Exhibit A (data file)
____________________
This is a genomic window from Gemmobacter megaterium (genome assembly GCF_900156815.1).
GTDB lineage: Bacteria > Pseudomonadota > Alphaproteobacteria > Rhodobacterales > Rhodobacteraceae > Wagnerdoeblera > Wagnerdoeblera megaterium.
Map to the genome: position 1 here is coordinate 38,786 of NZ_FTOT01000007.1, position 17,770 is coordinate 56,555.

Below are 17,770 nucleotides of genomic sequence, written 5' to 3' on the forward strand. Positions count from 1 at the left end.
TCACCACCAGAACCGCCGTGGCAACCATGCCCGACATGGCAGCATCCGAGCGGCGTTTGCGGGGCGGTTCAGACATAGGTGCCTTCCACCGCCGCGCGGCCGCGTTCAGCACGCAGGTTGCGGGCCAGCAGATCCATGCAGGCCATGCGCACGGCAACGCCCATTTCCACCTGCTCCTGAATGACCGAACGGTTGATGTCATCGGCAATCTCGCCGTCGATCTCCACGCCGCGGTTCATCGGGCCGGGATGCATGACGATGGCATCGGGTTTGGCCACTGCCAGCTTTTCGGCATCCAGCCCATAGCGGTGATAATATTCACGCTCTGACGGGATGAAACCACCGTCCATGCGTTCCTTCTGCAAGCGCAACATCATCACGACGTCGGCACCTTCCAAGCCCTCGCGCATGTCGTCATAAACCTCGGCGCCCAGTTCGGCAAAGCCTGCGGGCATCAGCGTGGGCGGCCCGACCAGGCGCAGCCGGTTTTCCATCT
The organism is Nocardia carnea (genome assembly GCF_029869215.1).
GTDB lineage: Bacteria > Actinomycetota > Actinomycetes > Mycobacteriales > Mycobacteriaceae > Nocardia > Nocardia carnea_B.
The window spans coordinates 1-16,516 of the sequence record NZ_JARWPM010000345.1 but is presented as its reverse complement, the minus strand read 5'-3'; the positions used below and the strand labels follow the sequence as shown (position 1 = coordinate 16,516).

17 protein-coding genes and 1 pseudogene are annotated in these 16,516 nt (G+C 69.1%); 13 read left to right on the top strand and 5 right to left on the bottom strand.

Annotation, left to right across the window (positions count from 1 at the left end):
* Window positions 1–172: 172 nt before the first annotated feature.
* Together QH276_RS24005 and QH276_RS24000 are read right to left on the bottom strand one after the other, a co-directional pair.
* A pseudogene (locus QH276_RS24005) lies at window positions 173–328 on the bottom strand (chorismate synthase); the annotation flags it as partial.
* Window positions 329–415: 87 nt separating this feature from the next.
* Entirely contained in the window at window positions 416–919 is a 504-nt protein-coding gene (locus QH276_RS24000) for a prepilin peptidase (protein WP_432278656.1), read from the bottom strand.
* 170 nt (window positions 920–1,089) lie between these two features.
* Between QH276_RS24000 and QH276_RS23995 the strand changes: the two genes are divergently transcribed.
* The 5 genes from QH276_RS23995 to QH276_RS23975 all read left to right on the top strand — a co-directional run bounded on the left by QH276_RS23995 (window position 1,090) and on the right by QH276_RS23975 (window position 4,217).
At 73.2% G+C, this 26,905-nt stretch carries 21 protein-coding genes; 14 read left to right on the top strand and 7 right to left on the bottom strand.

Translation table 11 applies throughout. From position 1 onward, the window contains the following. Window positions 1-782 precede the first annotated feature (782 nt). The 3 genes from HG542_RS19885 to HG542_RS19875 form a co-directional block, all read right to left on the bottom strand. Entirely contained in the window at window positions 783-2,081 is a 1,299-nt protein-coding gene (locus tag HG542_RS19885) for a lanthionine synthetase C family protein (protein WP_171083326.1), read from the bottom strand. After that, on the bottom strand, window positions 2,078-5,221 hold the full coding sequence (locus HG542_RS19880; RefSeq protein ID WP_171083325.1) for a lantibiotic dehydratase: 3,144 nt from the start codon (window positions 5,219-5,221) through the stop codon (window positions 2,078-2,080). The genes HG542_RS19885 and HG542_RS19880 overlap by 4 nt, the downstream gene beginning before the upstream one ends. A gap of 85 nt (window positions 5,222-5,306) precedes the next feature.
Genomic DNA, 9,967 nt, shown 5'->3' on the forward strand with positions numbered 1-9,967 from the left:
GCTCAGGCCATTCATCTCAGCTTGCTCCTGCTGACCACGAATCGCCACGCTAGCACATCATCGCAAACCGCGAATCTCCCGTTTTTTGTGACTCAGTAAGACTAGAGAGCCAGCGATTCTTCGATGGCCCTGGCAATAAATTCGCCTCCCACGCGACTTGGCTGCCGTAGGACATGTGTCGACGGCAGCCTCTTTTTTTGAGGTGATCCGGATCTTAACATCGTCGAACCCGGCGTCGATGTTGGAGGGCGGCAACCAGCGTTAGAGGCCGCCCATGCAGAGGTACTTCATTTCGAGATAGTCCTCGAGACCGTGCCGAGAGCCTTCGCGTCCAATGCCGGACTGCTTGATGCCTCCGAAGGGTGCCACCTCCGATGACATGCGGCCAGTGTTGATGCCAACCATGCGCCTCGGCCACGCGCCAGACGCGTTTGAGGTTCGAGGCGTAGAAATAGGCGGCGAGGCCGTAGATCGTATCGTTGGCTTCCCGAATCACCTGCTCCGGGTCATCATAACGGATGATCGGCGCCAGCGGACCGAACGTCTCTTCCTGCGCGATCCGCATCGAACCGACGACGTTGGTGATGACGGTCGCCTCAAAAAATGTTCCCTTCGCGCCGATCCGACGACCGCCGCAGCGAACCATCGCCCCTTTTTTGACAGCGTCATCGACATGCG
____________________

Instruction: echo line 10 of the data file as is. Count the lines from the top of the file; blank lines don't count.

Annotation, left to right across the window (positions count from 1 at the left end):